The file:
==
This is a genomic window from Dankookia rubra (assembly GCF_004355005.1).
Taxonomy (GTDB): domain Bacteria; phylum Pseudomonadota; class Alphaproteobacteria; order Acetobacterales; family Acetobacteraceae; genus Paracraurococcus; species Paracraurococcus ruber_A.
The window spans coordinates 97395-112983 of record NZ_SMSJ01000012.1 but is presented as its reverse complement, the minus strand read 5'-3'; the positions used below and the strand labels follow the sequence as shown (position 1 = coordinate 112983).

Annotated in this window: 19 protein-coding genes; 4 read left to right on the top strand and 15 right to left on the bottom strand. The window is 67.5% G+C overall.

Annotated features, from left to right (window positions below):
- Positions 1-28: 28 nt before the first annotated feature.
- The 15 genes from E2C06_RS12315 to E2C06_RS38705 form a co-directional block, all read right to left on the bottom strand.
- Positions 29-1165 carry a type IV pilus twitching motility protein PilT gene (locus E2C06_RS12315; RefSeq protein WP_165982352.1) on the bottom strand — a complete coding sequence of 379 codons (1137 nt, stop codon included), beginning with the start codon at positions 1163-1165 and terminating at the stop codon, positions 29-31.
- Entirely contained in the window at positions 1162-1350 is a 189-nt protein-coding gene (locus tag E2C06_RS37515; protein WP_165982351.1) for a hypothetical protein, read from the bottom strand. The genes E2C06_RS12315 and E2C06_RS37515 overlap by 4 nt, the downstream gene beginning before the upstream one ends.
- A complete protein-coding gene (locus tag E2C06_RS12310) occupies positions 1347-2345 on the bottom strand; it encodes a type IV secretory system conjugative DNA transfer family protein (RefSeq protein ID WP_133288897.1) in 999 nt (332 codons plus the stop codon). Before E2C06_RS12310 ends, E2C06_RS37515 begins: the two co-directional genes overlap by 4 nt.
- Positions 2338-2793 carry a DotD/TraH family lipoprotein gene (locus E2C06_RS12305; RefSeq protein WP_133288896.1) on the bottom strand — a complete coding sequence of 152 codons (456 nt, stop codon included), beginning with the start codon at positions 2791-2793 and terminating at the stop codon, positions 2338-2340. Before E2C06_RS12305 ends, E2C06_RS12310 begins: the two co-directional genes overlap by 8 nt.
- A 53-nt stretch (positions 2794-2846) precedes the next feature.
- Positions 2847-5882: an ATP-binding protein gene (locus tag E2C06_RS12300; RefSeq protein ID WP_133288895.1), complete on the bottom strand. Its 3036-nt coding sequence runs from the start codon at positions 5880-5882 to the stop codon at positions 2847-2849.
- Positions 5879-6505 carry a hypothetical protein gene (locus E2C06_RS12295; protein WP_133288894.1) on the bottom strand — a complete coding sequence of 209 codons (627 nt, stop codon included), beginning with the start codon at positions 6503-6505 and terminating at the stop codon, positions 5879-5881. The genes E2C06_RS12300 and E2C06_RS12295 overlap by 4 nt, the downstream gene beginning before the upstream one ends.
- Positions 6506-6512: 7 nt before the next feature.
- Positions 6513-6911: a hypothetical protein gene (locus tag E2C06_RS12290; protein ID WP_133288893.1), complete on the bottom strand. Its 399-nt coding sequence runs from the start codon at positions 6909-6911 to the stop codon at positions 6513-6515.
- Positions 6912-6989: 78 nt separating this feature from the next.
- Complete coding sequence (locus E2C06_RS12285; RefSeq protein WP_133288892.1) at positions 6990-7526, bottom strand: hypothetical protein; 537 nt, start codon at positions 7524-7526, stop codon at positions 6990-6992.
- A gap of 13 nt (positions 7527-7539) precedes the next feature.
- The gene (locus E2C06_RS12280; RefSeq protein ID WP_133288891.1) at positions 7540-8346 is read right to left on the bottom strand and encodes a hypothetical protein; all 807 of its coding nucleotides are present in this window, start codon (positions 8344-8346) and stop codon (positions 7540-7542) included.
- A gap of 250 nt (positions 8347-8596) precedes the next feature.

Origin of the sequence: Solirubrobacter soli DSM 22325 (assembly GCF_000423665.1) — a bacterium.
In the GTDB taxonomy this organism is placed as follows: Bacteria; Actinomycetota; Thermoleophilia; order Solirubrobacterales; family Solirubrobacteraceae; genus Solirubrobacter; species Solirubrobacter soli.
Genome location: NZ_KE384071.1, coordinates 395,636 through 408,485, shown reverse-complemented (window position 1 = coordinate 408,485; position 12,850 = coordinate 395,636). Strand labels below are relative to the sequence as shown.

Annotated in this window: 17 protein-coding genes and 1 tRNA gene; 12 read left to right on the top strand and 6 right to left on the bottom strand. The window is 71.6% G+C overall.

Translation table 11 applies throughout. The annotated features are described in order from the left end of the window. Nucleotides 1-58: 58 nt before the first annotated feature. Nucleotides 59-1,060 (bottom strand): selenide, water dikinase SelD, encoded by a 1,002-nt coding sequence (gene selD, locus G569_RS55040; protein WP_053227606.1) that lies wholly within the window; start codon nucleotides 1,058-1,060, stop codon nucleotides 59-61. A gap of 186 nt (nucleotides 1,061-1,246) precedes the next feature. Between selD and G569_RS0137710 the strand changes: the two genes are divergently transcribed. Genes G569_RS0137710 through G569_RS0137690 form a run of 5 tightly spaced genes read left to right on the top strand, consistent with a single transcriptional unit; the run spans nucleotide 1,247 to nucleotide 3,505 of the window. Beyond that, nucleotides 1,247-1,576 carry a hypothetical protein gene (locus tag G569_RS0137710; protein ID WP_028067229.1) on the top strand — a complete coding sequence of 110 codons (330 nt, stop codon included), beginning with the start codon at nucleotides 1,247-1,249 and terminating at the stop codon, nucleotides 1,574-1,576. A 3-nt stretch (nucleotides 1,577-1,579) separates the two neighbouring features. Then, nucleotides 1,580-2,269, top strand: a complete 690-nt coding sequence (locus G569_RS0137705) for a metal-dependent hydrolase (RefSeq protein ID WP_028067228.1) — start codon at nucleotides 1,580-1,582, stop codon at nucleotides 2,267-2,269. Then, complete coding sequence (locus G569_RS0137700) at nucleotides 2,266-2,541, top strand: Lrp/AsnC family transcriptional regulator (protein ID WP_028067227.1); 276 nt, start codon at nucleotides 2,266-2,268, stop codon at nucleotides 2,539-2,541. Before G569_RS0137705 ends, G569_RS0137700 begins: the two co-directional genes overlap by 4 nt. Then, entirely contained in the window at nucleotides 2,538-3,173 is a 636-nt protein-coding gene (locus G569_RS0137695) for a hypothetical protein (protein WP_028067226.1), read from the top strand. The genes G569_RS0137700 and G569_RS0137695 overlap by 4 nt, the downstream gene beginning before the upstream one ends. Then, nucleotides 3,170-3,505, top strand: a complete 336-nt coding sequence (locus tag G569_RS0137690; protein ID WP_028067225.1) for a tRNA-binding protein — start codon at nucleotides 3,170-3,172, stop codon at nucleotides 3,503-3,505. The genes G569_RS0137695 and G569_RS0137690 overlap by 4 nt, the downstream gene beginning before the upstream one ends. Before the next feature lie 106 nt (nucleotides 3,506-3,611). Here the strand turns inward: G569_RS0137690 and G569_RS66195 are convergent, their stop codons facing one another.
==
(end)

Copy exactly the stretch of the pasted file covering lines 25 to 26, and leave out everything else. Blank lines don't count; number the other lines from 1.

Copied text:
Annotated in this window: 17 protein-coding genes and 1 tRNA gene; 12 read left to right on the top strand and 6 right to left on the bottom strand. The window is 71.6% G+C overall.

Translation table 11 applies throughout. The annotated features are described in order from the left end of the window. Nucleotides 1-58: 58 nt before the first annotated feature. Nucleotides 59-1,060 (bottom strand): selenide, water dikinase SelD, encoded by a 1,002-nt coding sequence (gene selD, locus G569_RS55040; protein WP_053227606.1) that lies wholly within the window; start codon nucleotides 1,058-1,060, stop codon nucleotides 59-61. A gap of 186 nt (nucleotides 1,061-1,246) precedes the next feature. Between selD and G569_RS0137710 the strand changes: the two genes are divergently transcribed. Genes G569_RS0137710 through G569_RS0137690 form a run of 5 tightly spaced genes read left to right on the top strand, consistent with a single transcriptional unit; the run spans nucleotide 1,247 to nucleotide 3,505 of the window. Beyond that, nucleotides 1,247-1,576 carry a hypothetical protein gene (locus tag G569_RS0137710; protein ID WP_028067229.1) on the top strand — a complete coding sequence of 110 codons (330 nt, stop codon included), beginning with the start codon at nucleotides 1,247-1,249 and terminating at the stop codon, nucleotides 1,574-1,576. A 3-nt stretch (nucleotides 1,577-1,579) separates the two neighbouring features. Then, nucleotides 1,580-2,269, top strand: a complete 690-nt coding sequence (locus G569_RS0137705) for a metal-dependent hydrolase (RefSeq protein ID WP_028067228.1) — start codon at nucleotides 1,580-1,582, stop codon at nucleotides 2,267-2,269. Then, complete coding sequence (locus G569_RS0137700) at nucleotides 2,266-2,541, top strand: Lrp/AsnC family transcriptional regulator (protein ID WP_028067227.1); 276 nt, start codon at nucleotides 2,266-2,268, stop codon at nucleotides 2,539-2,541. Before G569_RS0137705 ends, G569_RS0137700 begins: the two co-directional genes overlap by 4 nt. Then, entirely contained in the window at nucleotides 2,538-3,173 is a 636-nt protein-coding gene (locus G569_RS0137695) for a hypothetical protein (protein WP_028067226.1), read from the top strand. The genes G569_RS0137700 and G569_RS0137695 overlap by 4 nt, the downstream gene beginning before the upstream one ends. Then, nucleotides 3,170-3,505, top strand: a complete 336-nt coding sequence (locus tag G569_RS0137690; protein ID WP_028067225.1) for a tRNA-binding protein — start codon at nucleotides 3,170-3,172, stop codon at nucleotides 3,503-3,505. The genes G569_RS0137695 and G569_RS0137690 overlap by 4 nt, the downstream gene beginning before the upstream one ends. Before the next feature lie 106 nt (nucleotides 3,506-3,611). Here the strand turns inward: G569_RS0137690 and G569_RS66195 are convergent, their stop codons facing one another.